Globalization and emergence of complex business requirements have forced organizations to consider HR more as a strategic business function rather than simply being relegated to the back office. Traditionally, the HR department’s functions were limited to providing support to the organization by dealing with contracts, benefits, leaves and recruitment. The department was usually located conveniently towards the lobby, so that potential candidates could easily submit their job applications. HR was also considered more as a liability than an asset for the company.
However, times have changed significantly and so has our understanding of HR functions. HR is now strategically involved in saving costs through a number of ways. The major expense in an organization is usually the payroll, which directly relates to manpower management, recruitment and resource utilization. HR can therefore be considered as a critical division that is strategically involved in saving money and obtaining a higher return on investment when hiring talent, negotiating contracts and benefits, creating policies that help retain employees and managing employee abuse of time and resources of the company. All these activities together save a huge amount of money.
Challenges for HR
Most companies now rely on HR not only to optimize the use of their most important asset – the employees, but also to sustain their business. The ideal HR department would function as a business partner, by hiring the best talent and creating a great workplace according to changing business trends.
Instead of simply doing transactional work, HR can contribute to the growth of the business by proactively determining what employees want from their job and understanding the key drivers to attract and retain employees. Today, HR’s major challenge is to proactively understand the changing needs of employees. While each customer of a company is considered unique, why is it so difficult to think of each employee as unique? Why are employees treated as one composite group and uniform policies are created for all the employees? The key challenge for HR therefore is to not only create fair policies but also be sensitive to the circumstances of each employee. Besides compensation, learning needs and recognition, three other areas that may continue to pose a challenge to HR in creating a better work environment include:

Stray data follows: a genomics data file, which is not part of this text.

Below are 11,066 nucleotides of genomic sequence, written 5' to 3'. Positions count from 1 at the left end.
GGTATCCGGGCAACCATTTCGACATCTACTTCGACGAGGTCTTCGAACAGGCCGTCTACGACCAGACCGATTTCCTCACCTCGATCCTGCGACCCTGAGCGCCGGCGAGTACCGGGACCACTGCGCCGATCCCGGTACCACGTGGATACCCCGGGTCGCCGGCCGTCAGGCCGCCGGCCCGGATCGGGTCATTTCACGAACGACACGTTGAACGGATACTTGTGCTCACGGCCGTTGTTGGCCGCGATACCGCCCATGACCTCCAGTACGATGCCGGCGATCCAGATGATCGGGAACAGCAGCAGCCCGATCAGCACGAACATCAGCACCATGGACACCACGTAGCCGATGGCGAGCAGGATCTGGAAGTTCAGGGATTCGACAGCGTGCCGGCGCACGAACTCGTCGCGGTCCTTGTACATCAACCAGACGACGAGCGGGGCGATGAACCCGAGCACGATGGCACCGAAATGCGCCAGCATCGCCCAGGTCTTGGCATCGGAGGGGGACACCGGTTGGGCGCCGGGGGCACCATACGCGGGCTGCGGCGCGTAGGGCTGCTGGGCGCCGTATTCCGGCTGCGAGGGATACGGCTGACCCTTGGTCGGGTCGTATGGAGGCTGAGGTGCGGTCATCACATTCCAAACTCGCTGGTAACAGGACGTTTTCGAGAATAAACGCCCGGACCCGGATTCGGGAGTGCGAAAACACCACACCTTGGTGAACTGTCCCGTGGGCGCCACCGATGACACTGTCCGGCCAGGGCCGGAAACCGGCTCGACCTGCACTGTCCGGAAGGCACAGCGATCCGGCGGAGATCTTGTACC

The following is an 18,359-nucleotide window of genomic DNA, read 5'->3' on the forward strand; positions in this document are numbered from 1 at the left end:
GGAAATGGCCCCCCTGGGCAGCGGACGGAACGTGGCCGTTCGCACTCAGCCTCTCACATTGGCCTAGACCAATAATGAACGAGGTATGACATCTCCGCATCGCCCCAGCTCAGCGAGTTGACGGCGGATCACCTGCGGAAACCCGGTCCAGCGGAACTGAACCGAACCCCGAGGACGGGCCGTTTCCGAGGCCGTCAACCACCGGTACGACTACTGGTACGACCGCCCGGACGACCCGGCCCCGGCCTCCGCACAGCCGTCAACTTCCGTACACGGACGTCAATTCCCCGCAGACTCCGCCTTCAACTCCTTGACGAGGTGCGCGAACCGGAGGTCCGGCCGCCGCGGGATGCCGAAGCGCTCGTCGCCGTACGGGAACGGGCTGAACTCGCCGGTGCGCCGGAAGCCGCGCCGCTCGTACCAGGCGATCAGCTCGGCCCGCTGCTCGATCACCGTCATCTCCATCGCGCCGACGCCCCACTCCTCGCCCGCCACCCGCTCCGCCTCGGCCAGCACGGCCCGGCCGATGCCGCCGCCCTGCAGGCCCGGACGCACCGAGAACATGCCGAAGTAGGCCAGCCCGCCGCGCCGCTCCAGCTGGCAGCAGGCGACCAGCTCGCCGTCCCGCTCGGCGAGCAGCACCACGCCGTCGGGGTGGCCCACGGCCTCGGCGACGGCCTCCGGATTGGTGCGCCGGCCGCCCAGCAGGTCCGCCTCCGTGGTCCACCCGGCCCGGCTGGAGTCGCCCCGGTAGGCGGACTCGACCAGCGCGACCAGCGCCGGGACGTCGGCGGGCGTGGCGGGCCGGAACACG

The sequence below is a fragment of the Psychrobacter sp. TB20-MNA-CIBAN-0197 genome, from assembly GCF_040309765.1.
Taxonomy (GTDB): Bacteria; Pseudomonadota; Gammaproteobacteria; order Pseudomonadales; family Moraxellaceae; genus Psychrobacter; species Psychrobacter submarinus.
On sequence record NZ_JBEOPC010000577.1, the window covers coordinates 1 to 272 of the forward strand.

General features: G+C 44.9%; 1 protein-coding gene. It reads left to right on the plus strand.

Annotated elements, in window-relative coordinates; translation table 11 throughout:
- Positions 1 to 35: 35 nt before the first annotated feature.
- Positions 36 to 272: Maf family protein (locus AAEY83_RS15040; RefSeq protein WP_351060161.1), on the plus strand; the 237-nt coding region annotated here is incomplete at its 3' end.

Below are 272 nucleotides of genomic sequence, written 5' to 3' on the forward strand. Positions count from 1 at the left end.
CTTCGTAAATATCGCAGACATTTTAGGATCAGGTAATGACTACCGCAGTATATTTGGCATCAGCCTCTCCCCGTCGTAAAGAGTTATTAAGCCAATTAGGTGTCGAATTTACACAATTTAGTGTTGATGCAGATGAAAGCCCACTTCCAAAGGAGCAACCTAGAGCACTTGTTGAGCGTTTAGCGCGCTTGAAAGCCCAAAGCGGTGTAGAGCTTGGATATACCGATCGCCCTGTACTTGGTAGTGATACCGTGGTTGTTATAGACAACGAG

Freedom: A certain degree of space at the workplace attracts younger employees in droves. Companies like Google and Marriott acknowledge this fact and encourage open and transparent employee communication.
Flexibility: Flexibility at work is gaining momentum – employees are beginning to be hired on a contractual basis, typically for a particular project or when a specialized skill is required. Most European and American countries already follow this model.
Work boundaries: Work is more than just a means of livelihood. Many people spend the bulk of their time at the workplace, make friends there and are actively involved in their department’s success. HR can play an important role by finding common ground between organizational objectives and the life goals of an employee, thus creating a win-win environment.
Thus HR is an important thread between the employee and the employer and serves as a link between them in a manner that both the employee and the employer are happy.
One tool that can help HR play a more strategic role is our Empxtrack solution that empowers employees by allowing them to manage their own data and helps retain the best talent in the company. The Recruitment and PMS (Performance Management System) modules allows you achieve both these tasks respectively.